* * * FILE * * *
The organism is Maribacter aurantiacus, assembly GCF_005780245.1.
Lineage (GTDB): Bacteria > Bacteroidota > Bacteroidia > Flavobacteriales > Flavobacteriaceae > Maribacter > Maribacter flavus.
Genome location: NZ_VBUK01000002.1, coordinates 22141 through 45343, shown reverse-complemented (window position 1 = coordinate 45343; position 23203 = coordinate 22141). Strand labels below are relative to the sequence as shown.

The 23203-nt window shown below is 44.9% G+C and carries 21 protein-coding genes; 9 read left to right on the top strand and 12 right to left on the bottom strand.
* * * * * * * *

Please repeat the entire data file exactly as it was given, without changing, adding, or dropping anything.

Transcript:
The organism is Maribacter aurantiacus, assembly GCF_005780245.1.
Lineage (GTDB): Bacteria > Bacteroidota > Bacteroidia > Flavobacteriales > Flavobacteriaceae > Maribacter > Maribacter flavus.
Genome location: NZ_VBUK01000002.1, coordinates 22141 through 45343, shown reverse-complemented (window position 1 = coordinate 45343; position 23203 = coordinate 22141). Strand labels below are relative to the sequence as shown.

The 23203-nt window shown below is 44.9% G+C and carries 21 protein-coding genes; 9 read left to right on the top strand and 12 right to left on the bottom strand.